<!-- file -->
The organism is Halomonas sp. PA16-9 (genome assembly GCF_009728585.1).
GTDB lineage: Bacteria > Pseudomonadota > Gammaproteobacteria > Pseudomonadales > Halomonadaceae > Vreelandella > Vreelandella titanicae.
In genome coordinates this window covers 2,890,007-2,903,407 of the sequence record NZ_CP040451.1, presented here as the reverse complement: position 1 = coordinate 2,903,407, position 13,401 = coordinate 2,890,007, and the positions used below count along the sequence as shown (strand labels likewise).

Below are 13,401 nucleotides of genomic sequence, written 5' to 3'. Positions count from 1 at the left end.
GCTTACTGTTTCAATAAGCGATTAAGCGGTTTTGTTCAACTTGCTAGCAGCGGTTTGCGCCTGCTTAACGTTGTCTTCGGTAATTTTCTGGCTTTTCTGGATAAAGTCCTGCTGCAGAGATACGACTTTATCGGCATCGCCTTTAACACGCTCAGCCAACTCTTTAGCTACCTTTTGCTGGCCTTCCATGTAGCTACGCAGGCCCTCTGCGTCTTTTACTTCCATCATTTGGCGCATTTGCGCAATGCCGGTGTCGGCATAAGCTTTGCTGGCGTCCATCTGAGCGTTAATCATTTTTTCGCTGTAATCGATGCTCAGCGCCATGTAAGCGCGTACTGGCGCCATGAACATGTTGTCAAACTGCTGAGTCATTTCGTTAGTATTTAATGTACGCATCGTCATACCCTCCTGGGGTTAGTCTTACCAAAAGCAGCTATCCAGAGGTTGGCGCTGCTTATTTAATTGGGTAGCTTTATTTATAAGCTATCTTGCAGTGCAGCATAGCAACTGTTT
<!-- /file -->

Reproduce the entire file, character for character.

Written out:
The organism is Halomonas sp. PA16-9 (genome assembly GCF_009728585.1).
GTDB lineage: Bacteria > Pseudomonadota > Gammaproteobacteria > Pseudomonadales > Halomonadaceae > Vreelandella > Vreelandella titanicae.
In genome coordinates this window covers 2,890,007-2,903,407 of the sequence record NZ_CP040451.1, presented here as the reverse complement: position 1 = coordinate 2,903,407, position 13,401 = coordinate 2,890,007, and the positions used below count along the sequence as shown (strand labels likewise).

Below are 13,401 nucleotides of genomic sequence, written 5' to 3'. Positions count from 1 at the left end.
GCTTACTGTTTCAATAAGCGATTAAGCGGTTTTGTTCAACTTGCTAGCAGCGGTTTGCGCCTGCTTAACGTTGTCTTCGGTAATTTTCTGGCTTTTCTGGATAAAGTCCTGCTGCAGAGATACGACTTTATCGGCATCGCCTTTAACACGCTCAGCCAACTCTTTAGCTACCTTTTGCTGGCCTTCCATGTAGCTACGCAGGCCCTCTGCGTCTTTTACTTCCATCATTTGGCGCATTTGCGCAATGCCGGTGTCGGCATAAGCTTTGCTGGCGTCCATCTGAGCGTTAATCATTTTTTCGCTGTAATCGATGCTCAGCGCCATGTAAGCGCGTACTGGCGCCATGAACATGTTGTCAAACTGCTGAGTCATTTCGTTAGTATTTAATGTACGCATCGTCATACCCTCCTGGGGTTAGTCTTACCAAAAGCAGCTATCCAGAGGTTGGCGCTGCTTATTTAATTGGGTAGCTTTATTTATAAGCTATCTTGCAGTGCAGCATAGCAACTGTTT